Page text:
Paul C. Vitz published "Faith of the Fatherless, The Psychology of Atheism" (1999) to question the projection theory of religion. He turns Freud's version of the theory back on Freud by questioning the relationships of many leading atheist thinkers with their fathers. The projection theory attempts to explain the prevalence of religious beliefs in all human societies in terms of individual and collective psychology. In its simplest form, the theory is that human beings invented God and invested him with attributes corresponding to the conventional morality of any given culture. Ludwig Feuerbach, the German Romantic philosopher theorized that human beings unconsciously respond to the uncertainty of life by dreaming of a powerful god and projecting human attributes onto the dream-image. Marx, a student of Feurbach, used a variation of the same idea in his communist attack on religion as the opiate of the masses. Freud put the theory in terms of wish fulfillment. He said humans fulfilled powerful emotional wishes for safety against powerful forces in an impersonal universe - responding to rational fears by irrational beliefs in a non-existent being. The theory, in all of its variations, has become part of the conventional wisdom of the anti-religious.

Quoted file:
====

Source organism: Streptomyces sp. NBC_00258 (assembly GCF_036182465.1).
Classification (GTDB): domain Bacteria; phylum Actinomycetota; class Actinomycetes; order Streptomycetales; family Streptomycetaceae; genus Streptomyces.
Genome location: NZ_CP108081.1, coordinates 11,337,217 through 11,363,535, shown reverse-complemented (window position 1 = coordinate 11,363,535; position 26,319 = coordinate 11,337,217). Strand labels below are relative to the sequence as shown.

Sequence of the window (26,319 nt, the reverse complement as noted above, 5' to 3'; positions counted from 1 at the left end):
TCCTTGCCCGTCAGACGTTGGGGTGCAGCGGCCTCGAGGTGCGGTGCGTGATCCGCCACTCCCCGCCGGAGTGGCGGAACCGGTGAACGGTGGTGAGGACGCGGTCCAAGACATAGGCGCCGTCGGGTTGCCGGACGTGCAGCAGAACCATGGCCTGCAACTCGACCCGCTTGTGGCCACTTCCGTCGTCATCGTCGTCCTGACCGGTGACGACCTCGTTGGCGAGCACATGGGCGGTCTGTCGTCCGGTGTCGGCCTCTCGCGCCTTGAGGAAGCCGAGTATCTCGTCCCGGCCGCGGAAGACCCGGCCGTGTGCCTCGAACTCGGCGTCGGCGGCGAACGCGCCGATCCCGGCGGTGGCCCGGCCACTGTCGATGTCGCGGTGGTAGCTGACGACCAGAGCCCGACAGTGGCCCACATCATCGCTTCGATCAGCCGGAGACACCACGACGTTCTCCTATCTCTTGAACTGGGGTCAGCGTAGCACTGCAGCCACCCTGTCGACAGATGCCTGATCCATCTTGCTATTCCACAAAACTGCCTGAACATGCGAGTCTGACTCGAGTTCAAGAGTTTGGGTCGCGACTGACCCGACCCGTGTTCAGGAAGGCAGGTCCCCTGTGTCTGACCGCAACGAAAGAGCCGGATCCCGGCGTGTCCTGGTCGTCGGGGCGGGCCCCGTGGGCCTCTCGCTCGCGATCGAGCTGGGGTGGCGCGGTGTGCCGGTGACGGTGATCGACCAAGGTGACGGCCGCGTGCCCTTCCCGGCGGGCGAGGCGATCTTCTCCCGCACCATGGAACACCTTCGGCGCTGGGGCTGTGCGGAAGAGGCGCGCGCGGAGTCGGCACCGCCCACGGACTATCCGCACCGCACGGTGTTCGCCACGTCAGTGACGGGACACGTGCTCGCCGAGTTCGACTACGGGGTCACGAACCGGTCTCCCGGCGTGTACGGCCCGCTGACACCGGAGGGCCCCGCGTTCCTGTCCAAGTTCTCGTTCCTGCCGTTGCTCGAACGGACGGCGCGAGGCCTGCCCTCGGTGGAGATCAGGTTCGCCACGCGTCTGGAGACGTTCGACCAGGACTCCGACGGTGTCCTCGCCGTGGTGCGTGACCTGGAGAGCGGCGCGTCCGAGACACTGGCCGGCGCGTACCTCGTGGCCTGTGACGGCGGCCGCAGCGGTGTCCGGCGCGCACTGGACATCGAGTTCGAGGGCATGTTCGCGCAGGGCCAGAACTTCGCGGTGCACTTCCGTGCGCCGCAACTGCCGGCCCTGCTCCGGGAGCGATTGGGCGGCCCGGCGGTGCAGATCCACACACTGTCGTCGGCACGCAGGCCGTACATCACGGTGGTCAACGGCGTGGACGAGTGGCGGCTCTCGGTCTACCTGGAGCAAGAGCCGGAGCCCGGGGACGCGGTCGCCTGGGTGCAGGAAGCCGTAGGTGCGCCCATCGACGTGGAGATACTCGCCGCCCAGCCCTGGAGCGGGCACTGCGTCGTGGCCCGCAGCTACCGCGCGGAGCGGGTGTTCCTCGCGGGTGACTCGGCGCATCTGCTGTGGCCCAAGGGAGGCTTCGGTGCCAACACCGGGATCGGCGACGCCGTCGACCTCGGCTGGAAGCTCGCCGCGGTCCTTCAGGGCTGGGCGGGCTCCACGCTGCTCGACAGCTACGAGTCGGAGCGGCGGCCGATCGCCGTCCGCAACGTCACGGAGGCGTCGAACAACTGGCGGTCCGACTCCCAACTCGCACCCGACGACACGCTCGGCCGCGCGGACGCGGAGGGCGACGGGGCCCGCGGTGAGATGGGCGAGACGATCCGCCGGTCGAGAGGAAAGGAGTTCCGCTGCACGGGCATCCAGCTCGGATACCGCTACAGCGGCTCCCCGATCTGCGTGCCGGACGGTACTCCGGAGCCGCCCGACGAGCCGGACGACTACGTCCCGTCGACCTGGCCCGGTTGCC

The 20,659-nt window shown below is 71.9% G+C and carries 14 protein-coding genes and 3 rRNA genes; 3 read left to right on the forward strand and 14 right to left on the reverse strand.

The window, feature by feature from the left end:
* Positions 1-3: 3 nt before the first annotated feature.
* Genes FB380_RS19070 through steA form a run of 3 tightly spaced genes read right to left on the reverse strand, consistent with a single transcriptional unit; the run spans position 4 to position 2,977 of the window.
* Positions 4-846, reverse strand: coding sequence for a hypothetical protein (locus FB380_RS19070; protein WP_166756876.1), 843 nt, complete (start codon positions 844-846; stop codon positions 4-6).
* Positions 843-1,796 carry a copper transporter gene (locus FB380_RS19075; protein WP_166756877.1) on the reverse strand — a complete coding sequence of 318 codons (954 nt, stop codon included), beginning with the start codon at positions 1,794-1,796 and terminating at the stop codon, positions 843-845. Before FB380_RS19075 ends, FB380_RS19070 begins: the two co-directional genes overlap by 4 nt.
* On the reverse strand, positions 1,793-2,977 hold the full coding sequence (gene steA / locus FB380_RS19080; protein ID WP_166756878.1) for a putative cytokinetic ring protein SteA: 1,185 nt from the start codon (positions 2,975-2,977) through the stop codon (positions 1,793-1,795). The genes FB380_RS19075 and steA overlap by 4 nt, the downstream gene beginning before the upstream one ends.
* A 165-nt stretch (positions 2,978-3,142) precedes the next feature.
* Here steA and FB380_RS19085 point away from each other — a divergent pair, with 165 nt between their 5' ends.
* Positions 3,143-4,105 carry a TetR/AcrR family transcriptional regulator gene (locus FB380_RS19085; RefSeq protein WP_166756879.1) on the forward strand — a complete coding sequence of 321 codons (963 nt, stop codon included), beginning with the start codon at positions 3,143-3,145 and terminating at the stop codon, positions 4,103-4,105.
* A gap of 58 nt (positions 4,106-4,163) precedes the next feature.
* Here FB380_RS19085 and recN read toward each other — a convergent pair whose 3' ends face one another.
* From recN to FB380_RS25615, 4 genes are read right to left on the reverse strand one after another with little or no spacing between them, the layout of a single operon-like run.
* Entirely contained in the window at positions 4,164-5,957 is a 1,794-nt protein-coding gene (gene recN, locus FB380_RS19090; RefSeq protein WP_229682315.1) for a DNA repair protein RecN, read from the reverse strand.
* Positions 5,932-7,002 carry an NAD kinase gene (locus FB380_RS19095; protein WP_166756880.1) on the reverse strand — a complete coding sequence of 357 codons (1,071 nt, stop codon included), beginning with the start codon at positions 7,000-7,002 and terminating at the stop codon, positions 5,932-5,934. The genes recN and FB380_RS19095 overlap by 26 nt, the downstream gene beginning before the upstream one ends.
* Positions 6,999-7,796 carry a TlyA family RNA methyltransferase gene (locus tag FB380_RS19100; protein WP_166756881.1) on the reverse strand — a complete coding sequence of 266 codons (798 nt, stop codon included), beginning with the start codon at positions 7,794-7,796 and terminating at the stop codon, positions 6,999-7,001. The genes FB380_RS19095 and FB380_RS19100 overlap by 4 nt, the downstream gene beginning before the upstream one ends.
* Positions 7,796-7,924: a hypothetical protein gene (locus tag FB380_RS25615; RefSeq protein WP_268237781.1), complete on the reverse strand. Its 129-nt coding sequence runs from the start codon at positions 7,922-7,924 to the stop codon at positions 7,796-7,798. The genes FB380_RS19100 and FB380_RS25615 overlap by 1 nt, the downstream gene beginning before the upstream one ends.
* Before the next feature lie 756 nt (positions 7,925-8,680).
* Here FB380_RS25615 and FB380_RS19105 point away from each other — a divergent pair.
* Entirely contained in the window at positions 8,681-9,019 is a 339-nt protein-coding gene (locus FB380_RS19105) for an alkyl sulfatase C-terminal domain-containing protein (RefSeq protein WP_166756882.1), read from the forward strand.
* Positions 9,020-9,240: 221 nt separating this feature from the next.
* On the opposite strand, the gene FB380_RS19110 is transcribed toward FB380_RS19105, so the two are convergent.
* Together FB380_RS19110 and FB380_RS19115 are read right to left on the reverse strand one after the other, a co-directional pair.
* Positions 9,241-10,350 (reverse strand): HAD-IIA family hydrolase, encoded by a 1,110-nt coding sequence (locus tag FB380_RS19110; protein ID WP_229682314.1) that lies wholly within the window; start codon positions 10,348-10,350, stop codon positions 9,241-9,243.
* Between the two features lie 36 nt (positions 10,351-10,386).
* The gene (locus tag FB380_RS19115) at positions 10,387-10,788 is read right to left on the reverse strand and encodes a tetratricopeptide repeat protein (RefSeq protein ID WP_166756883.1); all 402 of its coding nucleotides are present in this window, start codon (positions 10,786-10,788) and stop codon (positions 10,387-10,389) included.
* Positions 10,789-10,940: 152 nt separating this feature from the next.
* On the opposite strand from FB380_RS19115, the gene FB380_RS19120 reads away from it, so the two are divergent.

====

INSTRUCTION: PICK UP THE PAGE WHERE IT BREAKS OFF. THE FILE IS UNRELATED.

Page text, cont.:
Ironically, the projection theory is an atheist extrapolation of certain streams of religious thought. There has been a tension between prophecy and priesthood within Judaism, Christianity, Islam and other religions, with an awareness that religion is often allied with mighty and the wealthy against the interests of the common person and that religious arguments are often made in support of purely political and economic positions. At a deeper level, human beings have a rich history of religious diversity. Most religions have a set of explanations - ignorance, sin and the confusing work of diabolic powers - for why other people happen to be worshipping idols and false gods. The idea that other people might be corrected by rational discourse and led to the truth is closely related to the religious idea of converting and saving the heathen. It is rooted in the ideas that God has endowed the stranger with the capacity to know the truth, and that God loves the stranger enough to want to save him. Within the history of ideas, the atheist version of rationalism seems to have been taken from the religious version.